Primary Coil Wire, more...
To: mail11:;-at-cimcad.enet.dec-dot-com (-at-teslatech)
Subject: Primary Coil Wire, more...
From: I am the NRA <pierson-at-cimcad.enet.dec-dot-com>
Date: Thu, 26 Jan 95 11:18:47 EST
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>Subject: RE: TESLA COIL DESIGN
>Also, am I correct in assuming that all the wires in the primary circuit should
>be able to carry at least as much current as the primary winding?
Not neccessarily. Unless I am MUCH confused. Richard Qm, check me on
>I always hear about "heavy" wire, but it doesn't make sense
It dies, but there is a subtlety:
>to use beefy tubing in the primary coil if most of the wire in the primary
>circuit is any smaller (higher resistance).
The tank (any tank) can/does have high circulating currents, resonant
currents, that are (hopefully) higher than those in the supply wiring.
With the currents involved (mA range) the risk of melting the wire is
low, even with resonant effects, however the losses are significant
if the wire is smaller. Effectively, the current is deliverd to the
primary tank in small doses and "Accumulated" there. Its not
(conventional mode kicks in here) "free" or "found" current. Its just
"stored" over a period of time. Also, regardless of current limits,
reducing the resistance improves the Q. And using larger wire
reduces the HF losses due to the curretn riding mostly on the surface.
One could argue for all (tesla) primary wiring to be tube, to get the
best results. flat ribbon conductor (ground strap style) should also
have advantages here. (They are used in high energy/fast power
circuits, in preference to "round" wire.) I cannot say whether the
gain would be enough to justify their use.
I will Find time, i will...
Sweeping them for esonance is a good thing. A sparkgap has a broad
range excitation. If a cap (or any other part) has a resonance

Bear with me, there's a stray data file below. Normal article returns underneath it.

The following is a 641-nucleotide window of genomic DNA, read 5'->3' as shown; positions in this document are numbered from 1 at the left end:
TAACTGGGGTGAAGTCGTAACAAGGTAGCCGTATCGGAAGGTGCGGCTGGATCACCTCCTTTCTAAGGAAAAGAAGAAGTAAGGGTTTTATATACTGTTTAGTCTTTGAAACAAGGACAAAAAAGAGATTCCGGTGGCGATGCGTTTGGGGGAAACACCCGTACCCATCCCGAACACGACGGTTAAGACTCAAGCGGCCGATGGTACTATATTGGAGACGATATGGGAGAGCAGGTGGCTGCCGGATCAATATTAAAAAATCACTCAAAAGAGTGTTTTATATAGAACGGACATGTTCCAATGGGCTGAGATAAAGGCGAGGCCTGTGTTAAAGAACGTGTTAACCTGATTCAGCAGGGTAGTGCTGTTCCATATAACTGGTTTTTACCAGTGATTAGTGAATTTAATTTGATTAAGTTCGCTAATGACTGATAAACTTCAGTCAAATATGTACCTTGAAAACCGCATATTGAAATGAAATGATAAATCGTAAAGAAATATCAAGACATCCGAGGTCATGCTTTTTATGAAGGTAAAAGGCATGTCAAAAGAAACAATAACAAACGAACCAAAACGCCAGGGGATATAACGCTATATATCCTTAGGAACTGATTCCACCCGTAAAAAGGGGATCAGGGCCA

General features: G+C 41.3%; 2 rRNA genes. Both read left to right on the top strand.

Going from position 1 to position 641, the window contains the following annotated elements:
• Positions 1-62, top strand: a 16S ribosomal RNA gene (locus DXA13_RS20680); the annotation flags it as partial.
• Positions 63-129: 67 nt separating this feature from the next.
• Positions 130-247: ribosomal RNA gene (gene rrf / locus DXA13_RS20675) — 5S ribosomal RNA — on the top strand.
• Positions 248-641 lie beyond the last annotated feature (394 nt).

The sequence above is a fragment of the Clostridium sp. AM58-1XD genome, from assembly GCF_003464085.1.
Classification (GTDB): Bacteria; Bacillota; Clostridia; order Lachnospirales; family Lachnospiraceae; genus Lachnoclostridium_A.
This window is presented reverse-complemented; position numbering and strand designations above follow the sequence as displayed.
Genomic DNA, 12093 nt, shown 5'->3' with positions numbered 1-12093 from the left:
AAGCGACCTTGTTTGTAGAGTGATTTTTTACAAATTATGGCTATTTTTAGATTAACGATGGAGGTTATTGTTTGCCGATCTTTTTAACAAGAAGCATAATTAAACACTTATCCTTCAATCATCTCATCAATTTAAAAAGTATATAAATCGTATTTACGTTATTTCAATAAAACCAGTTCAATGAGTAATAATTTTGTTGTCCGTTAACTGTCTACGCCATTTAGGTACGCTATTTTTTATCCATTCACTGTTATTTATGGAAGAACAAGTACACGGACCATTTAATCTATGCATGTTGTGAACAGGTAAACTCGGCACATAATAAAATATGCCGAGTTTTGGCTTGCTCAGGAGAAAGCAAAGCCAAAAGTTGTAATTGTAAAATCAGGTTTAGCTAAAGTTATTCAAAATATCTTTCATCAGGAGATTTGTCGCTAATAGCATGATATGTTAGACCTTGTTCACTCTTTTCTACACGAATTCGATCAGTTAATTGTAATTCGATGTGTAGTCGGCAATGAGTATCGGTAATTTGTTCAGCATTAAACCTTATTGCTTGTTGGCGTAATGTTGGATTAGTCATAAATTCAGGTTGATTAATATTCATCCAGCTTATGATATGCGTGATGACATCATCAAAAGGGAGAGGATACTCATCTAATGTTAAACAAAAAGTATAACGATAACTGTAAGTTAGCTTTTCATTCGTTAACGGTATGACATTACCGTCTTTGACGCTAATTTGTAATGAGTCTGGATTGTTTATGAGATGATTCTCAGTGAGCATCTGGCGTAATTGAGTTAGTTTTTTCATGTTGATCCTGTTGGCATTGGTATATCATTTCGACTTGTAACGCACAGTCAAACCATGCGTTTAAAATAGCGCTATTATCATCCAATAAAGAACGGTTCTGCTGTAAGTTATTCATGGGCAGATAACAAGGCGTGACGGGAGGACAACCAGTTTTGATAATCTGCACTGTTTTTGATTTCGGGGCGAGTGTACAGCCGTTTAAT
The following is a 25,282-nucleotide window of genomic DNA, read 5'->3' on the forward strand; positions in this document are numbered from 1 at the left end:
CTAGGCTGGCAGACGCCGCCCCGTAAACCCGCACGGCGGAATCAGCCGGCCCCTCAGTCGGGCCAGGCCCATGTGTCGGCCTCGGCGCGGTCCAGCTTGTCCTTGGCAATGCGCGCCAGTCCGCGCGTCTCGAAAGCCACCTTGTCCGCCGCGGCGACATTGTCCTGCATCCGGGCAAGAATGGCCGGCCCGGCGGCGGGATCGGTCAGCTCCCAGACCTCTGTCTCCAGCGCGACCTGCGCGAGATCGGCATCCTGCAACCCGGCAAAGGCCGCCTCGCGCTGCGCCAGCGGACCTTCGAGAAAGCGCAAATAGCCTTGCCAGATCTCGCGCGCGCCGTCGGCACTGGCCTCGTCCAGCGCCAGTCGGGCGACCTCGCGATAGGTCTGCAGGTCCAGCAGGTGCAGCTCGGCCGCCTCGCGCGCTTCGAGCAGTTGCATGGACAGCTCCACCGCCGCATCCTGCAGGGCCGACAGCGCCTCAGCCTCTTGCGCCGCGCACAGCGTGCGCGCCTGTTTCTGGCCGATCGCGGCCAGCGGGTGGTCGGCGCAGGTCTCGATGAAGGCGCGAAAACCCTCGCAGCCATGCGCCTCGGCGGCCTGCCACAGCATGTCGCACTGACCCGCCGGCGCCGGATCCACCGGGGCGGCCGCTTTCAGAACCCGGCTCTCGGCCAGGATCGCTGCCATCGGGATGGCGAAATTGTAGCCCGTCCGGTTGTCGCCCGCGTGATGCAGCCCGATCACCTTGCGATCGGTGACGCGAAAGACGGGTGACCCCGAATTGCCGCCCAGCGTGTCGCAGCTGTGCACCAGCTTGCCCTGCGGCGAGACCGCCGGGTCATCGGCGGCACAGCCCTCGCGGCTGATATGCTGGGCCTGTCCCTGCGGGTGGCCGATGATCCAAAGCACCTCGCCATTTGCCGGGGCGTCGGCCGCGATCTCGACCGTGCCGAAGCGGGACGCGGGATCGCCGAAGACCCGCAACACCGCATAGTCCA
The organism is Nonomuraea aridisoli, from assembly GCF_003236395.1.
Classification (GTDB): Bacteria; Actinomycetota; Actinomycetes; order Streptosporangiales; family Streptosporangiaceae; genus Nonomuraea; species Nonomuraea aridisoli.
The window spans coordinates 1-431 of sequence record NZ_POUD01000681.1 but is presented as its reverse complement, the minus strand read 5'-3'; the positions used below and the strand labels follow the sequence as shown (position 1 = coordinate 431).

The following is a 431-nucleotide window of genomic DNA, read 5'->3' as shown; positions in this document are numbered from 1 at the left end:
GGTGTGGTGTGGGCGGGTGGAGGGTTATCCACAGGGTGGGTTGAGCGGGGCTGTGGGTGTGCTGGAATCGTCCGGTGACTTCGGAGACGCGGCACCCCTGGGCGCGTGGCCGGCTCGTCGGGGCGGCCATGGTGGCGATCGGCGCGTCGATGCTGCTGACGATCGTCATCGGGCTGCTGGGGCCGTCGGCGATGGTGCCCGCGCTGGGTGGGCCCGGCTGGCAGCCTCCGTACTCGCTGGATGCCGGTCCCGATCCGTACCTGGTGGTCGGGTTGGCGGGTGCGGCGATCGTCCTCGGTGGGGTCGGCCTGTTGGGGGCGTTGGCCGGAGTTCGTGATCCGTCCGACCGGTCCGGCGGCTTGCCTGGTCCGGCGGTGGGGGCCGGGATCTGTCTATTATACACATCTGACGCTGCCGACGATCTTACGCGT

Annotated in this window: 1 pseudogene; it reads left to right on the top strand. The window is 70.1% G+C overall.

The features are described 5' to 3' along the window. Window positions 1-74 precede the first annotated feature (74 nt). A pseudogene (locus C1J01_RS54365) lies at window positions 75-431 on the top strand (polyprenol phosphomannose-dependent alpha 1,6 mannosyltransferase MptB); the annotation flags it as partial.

available in that range it can/will (non rigourous) pull energy away
from the rest of the apparatus. This:
Keeps it from the main purpose (HV, or transmission here)
can lead to overhat/"rapid dissaembly" of cap.
The sweeping suggestion is a good one, i have done that, for other
puposes and with other equipment.
At the risk of teasing, the scheme i was reading of would be useful for
evaluating an unknown cap, before building in. It uses a scope in an
x-y mode, one deflection voltage, one current. Ideal cap presents
a straight line. Lossy cap presents an ellipse. (Thats enuf for
some, more as i get a chance.)
Off the backlog:
Someone was commenting on the effects of "arcs" on Telsa Power
Transmission: Its not at all clear that the "lightning" effects
would have been present on an operating system. It can be argued that
NT was overdriving the system, with the lighting as a "voltmeter". (I
remain unconvinced on the practicality of the system, but for other
Also, an arc/spark (not the same thing, but lumped here) are not
as lossy as one might think. An Arc (and, to some extent, a spark)
in a real sense, have negative resistance. When an arc is struck in air
the voltage "across" it (once struck) is quite low, so the losses are